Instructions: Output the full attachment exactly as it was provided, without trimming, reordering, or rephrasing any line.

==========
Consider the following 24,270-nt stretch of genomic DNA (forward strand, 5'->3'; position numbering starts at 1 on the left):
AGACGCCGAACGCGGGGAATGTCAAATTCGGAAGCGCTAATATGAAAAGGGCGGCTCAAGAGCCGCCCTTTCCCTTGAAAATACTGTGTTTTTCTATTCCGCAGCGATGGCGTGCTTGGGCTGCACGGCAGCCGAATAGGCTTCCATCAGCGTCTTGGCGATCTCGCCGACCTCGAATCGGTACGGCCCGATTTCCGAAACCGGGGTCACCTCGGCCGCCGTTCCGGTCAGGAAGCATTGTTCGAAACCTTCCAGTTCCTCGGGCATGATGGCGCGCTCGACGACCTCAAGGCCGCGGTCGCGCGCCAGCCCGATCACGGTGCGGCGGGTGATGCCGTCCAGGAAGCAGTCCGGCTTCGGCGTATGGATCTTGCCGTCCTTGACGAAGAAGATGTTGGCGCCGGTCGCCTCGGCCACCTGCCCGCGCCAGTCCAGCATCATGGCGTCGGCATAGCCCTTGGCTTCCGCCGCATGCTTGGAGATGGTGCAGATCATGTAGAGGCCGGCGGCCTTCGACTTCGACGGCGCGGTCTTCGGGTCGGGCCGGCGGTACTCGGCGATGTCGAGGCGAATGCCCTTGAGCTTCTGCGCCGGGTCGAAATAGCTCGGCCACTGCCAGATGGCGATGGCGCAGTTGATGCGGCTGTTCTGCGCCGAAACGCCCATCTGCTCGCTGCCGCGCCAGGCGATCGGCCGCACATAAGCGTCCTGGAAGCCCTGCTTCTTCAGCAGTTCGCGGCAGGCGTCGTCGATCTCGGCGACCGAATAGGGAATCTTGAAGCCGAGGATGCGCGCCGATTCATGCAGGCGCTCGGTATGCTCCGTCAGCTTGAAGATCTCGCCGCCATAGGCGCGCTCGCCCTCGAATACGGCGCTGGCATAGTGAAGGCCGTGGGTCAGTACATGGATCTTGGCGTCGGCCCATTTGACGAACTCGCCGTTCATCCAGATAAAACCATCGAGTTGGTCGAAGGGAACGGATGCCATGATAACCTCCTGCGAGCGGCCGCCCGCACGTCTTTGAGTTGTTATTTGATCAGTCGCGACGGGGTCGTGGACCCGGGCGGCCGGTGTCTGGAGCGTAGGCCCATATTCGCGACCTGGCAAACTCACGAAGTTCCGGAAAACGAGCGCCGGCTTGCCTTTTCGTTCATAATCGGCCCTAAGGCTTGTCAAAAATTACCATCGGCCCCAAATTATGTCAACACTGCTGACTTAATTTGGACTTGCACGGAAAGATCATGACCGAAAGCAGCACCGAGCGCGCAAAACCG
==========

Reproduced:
Consider the following 24,270-nt stretch of genomic DNA (forward strand, 5'->3'; position numbering starts at 1 on the left):
AGACGCCGAACGCGGGGAATGTCAAATTCGGAAGCGCTAATATGAAAAGGGCGGCTCAAGAGCCGCCCTTTCCCTTGAAAATACTGTGTTTTTCTATTCCGCAGCGATGGCGTGCTTGGGCTGCACGGCAGCCGAATAGGCTTCCATCAGCGTCTTGGCGATCTCGCCGACCTCGAATCGGTACGGCCCGATTTCCGAAACCGGGGTCACCTCGGCCGCCGTTCCGGTCAGGAAGCATTGTTCGAAACCTTCCAGTTCCTCGGGCATGATGGCGCGCTCGACGACCTCAAGGCCGCGGTCGCGCGCCAGCCCGATCACGGTGCGGCGGGTGATGCCGTCCAGGAAGCAGTCCGGCTTCGGCGTATGGATCTTGCCGTCCTTGACGAAGAAGATGTTGGCGCCGGTCGCCTCGGCCACCTGCCCGCGCCAGTCCAGCATCATGGCGTCGGCATAGCCCTTGGCTTCCGCCGCATGCTTGGAGATGGTGCAGATCATGTAGAGGCCGGCGGCCTTCGACTTCGACGGCGCGGTCTTCGGGTCGGGCCGGCGGTACTCGGCGATGTCGAGGCGAATGCCCTTGAGCTTCTGCGCCGGGTCGAAATAGCTCGGCCACTGCCAGATGGCGATGGCGCAGTTGATGCGGCTGTTCTGCGCCGAAACGCCCATCTGCTCGCTGCCGCGCCAGGCGATCGGCCGCACATAAGCGTCCTGGAAGCCCTGCTTCTTCAGCAGTTCGCGGCAGGCGTCGTCGATCTCGGCGACCGAATAGGGAATCTTGAAGCCGAGGATGCGCGCCGATTCATGCAGGCGCTCGGTATGCTCCGTCAGCTTGAAGATCTCGCCGCCATAGGCGCGCTCGCCCTCGAATACGGCGCTGGCATAGTGAAGGCCGTGGGTCAGTACATGGATCTTGGCGTCGGCCCATTTGACGAACTCGCCGTTCATCCAGATAAAACCATCGAGTTGGTCGAAGGGAACGGATGCCATGATAACCTCCTGCGAGCGGCCGCCCGCACGTCTTTGAGTTGTTATTTGATCAGTCGCGACGGGGTCGTGGACCCGGGCGGCCGGTGTCTGGAGCGTAGGCCCATATTCGCGACCTGGCAAACTCACGAAGTTCCGGAAAACGAGCGCCGGCTTGCCTTTTCGTTCATAATCGGCCCTAAGGCTTGTCAAAAATTACCATCGGCCCCAAATTATGTCAACACTGCTGACTTAATTTGGACTTGCACGGAAAGATCATGACCGAAAGCAGCACCGAGCGCGCAAAACCG